In case control studies people with brain cancer answer a questionnaire about their cell phone use and the answers are compared with a control group (who don’t have brain cancer). You then work out an ‘odds ratio’ of developing brain cancer. These studies have some serious flaws, the main one is recall bias; you are relying on the accuracy of people’s memory. A more robust measure is the other flavour: cohort studies. This is where you follow a population over time and see how many develop brain cancer. This is far more accurate as you’re looking at records rather than relying on folks’ memories. There have been some pretty big studies; a Danish one looked at over 400,000 people, some of whom had been using mobile phones for over 20 years. No cancer risk was found.

“So, my phone will kill me. Eventually. And…?”

This is the logical fallacy of Begging the Question: the assumption that a statement is already proven without any logic or proof to show the statement is true in the first place. This is NOT the same as raising a question (“this begs the question…”)  – which is what many people think begging the question is. There’s a great example here regarding popularity of exclusive clubs: “the reason there’s such a big demand is because everyone wants to get in them“.  Or there is a big demand because there’s… errrrr… a big demand.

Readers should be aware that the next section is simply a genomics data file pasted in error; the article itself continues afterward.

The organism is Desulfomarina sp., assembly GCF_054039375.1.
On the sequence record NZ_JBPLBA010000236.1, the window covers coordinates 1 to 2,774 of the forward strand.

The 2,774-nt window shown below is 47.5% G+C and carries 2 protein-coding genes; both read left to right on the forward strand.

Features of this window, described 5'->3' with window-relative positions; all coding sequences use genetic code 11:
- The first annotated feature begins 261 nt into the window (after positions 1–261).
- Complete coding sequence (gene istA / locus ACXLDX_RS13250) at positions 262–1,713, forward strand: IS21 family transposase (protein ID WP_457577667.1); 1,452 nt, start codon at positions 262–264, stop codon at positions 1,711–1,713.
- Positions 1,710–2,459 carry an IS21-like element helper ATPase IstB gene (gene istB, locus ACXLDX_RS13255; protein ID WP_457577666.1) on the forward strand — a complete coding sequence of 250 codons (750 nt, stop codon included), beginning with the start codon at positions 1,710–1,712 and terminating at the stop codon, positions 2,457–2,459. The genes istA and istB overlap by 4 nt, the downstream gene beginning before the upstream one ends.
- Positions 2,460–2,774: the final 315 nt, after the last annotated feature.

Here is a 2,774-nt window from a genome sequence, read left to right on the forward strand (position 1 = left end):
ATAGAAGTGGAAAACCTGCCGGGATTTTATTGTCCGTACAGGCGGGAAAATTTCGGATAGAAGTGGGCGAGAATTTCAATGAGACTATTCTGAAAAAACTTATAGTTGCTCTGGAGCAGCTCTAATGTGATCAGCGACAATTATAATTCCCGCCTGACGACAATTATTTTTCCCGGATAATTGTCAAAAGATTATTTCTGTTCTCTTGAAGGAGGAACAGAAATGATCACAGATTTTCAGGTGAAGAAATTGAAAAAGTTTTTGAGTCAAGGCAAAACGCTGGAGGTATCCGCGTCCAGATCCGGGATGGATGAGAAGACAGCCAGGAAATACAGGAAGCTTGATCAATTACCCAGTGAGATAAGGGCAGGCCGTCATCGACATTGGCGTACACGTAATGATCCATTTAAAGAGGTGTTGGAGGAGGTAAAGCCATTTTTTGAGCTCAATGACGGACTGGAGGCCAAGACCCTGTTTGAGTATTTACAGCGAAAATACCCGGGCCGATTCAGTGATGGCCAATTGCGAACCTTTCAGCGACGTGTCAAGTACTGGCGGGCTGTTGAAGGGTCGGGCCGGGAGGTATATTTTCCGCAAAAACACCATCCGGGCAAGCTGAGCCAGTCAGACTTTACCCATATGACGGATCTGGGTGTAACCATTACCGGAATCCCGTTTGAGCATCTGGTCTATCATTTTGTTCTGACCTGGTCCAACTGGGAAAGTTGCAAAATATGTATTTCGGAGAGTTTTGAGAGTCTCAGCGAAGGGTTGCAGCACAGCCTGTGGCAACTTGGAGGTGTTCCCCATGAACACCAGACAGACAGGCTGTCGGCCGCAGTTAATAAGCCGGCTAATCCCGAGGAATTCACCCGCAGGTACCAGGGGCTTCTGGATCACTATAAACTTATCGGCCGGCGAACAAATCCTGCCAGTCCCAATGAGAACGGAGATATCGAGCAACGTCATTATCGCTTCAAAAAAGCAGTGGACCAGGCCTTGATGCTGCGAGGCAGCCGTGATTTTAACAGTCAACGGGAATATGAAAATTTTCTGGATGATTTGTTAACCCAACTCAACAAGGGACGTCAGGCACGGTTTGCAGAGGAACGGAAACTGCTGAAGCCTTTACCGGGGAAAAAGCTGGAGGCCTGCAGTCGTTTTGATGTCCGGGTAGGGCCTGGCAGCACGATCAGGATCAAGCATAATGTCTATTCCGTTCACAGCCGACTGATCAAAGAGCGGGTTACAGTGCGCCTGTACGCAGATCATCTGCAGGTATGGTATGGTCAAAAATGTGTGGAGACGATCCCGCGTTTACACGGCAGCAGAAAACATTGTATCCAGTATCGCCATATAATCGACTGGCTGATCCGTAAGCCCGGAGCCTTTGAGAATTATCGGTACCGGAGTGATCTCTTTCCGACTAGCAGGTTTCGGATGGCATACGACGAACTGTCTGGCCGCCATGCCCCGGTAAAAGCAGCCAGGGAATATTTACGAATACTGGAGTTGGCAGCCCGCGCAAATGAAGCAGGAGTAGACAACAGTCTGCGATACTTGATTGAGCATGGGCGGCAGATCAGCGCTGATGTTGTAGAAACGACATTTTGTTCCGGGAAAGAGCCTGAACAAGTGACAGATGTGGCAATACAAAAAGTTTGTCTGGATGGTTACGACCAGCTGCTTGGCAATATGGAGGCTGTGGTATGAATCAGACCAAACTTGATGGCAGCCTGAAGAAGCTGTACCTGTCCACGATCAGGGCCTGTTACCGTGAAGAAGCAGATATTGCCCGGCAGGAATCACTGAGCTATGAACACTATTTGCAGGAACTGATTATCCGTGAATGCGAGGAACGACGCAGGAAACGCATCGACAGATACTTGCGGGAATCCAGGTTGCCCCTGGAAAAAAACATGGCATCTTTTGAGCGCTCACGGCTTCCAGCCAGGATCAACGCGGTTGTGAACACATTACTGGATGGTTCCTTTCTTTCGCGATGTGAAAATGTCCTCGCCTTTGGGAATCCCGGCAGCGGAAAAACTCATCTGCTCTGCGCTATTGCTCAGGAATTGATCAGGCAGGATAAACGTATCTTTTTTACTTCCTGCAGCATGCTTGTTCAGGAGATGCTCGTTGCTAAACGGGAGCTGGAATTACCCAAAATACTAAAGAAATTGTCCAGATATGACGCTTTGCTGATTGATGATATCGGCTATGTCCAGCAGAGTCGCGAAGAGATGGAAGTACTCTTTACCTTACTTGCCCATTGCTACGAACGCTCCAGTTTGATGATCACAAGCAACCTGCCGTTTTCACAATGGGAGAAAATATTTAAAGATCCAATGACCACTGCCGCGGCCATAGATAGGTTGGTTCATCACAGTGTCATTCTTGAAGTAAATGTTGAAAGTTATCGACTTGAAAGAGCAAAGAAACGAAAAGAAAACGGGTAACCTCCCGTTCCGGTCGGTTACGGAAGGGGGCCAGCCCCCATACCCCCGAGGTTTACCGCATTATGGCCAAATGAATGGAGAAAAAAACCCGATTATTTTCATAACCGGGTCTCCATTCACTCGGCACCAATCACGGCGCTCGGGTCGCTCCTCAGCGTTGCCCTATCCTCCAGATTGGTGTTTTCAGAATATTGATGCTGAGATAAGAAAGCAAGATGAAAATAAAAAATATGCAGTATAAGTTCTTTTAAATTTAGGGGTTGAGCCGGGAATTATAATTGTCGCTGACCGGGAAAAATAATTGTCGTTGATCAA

OK. The article then goes on to make a false comparison with lung cancer’s correlation with smoking:

“I unhappily suspect we will reach the same eventual conclusion where cell phone use is concerned… Replace the word “smokers” and “cigarettes” with “cell phone users” and “cell phones” and this human behavioural observation could be earily precient.”

Sic erat scriptum and sic! again on those last two words!!

This really is Utter, Utter Bollocks (µ²B) of the first order. It makes the assumption that because it took time for the causal link between smoking and lung cancer to be accepted, the same is true of cancer and mobile telephones. So there are several false assumptions here; first it begs the question there is a link between mobile phones and cancer (no evidence) and further that epidemiology hasn’t improved since the 1930s. Which really is Utter, Utter Bollocks (µ²B): it has, as evidenced by the studies the writer couldn’t be arsed to look up. We’ve come a long way since Dr John Hill and cholera and even further since Richard Doll and Archie Cochrane. I think the (non-) argument above is best summed up with the proverb:

If my grandma had bollocks she’d be my granddad.